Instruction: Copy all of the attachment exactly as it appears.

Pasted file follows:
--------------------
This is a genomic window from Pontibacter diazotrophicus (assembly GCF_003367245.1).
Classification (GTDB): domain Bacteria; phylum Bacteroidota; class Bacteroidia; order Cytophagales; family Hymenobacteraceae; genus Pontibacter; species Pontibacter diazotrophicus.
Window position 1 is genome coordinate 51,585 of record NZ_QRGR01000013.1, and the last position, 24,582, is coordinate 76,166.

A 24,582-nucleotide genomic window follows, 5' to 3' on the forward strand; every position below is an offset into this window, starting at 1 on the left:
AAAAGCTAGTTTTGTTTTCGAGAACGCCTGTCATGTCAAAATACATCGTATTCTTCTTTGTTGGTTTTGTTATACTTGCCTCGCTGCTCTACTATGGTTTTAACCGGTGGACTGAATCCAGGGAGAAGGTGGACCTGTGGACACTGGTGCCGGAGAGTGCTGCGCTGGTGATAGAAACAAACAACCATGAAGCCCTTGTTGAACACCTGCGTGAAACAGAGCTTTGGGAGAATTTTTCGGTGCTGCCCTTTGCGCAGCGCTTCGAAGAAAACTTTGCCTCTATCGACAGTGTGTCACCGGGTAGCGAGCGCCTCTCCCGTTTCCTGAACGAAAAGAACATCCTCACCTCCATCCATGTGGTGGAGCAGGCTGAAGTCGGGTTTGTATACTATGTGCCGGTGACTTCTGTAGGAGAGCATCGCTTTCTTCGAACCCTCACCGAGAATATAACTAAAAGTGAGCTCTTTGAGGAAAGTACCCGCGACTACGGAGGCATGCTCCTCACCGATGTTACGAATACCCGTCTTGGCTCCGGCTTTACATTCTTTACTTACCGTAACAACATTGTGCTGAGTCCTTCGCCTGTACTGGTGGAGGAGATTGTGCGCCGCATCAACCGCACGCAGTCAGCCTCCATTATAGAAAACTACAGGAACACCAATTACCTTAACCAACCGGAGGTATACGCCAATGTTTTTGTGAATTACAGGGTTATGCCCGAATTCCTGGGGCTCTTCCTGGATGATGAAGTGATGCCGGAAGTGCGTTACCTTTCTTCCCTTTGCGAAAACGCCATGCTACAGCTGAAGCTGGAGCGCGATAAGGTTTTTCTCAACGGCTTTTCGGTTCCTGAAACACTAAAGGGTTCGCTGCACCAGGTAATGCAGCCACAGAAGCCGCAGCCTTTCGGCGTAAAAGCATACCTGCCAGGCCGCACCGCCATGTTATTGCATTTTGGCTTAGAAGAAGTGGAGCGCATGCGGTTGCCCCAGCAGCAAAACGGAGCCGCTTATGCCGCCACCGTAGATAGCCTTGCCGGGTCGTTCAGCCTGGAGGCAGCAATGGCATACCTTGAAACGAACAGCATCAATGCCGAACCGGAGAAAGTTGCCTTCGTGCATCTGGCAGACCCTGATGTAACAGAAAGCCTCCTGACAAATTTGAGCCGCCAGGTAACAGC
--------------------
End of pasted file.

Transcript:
This is a genomic window from Pontibacter diazotrophicus (assembly GCF_003367245.1).
Classification (GTDB): domain Bacteria; phylum Bacteroidota; class Bacteroidia; order Cytophagales; family Hymenobacteraceae; genus Pontibacter; species Pontibacter diazotrophicus.
Window position 1 is genome coordinate 51,585 of record NZ_QRGR01000013.1, and the last position, 24,582, is coordinate 76,166.

A 24,582-nucleotide genomic window follows, 5' to 3' on the forward strand; every position below is an offset into this window, starting at 1 on the left:
AAAAGCTAGTTTTGTTTTCGAGAACGCCTGTCATGTCAAAATACATCGTATTCTTCTTTGTTGGTTTTGTTATACTTGCCTCGCTGCTCTACTATGGTTTTAACCGGTGGACTGAATCCAGGGAGAAGGTGGACCTGTGGACACTGGTGCCGGAGAGTGCTGCGCTGGTGATAGAAACAAACAACCATGAAGCCCTTGTTGAACACCTGCGTGAAACAGAGCTTTGGGAGAATTTTTCGGTGCTGCCCTTTGCGCAGCGCTTCGAAGAAAACTTTGCCTCTATCGACAGTGTGTCACCGGGTAGCGAGCGCCTCTCCCGTTTCCTGAACGAAAAGAACATCCTCACCTCCATCCATGTGGTGGAGCAGGCTGAAGTCGGGTTTGTATACTATGTGCCGGTGACTTCTGTAGGAGAGCATCGCTTTCTTCGAACCCTCACCGAGAATATAACTAAAAGTGAGCTCTTTGAGGAAAGTACCCGCGACTACGGAGGCATGCTCCTCACCGATGTTACGAATACCCGTCTTGGCTCCGGCTTTACATTCTTTACTTACCGTAACAACATTGTGCTGAGTCCTTCGCCTGTACTGGTGGAGGAGATTGTGCGCCGCATCAACCGCACGCAGTCAGCCTCCATTATAGAAAACTACAGGAACACCAATTACCTTAACCAACCGGAGGTATACGCCAATGTTTTTGTGAATTACAGGGTTATGCCCGAATTCCTGGGGCTCTTCCTGGATGATGAAGTGATGCCGGAAGTGCGTTACCTTTCTTCCCTTTGCGAAAACGCCATGCTACAGCTGAAGCTGGAGCGCGATAAGGTTTTTCTCAACGGCTTTTCGGTTCCTGAAACACTAAAGGGTTCGCTGCACCAGGTAATGCAGCCACAGAAGCCGCAGCCTTTCGGCGTAAAAGCATACCTGCCAGGCCGCACCGCCATGTTATTGCATTTTGGCTTAGAAGAAGTGGAGCGCATGCGGTTGCCCCAGCAGCAAAACGGAGCCGCTTATGCCGCCACCGTAGATAGCCTTGCCGGGTCGTTCAGCCTGGAGGCAGCAATGGCATACCTTGAAACGAACAGCATCAATGCCGAACCGGAGAAAGTTGCCTTCGTGCATCTGGCAGACCCTGATGTAACAGAAAGCCTCCTGACAAATTTGAGCCGCCAGGTAACAGC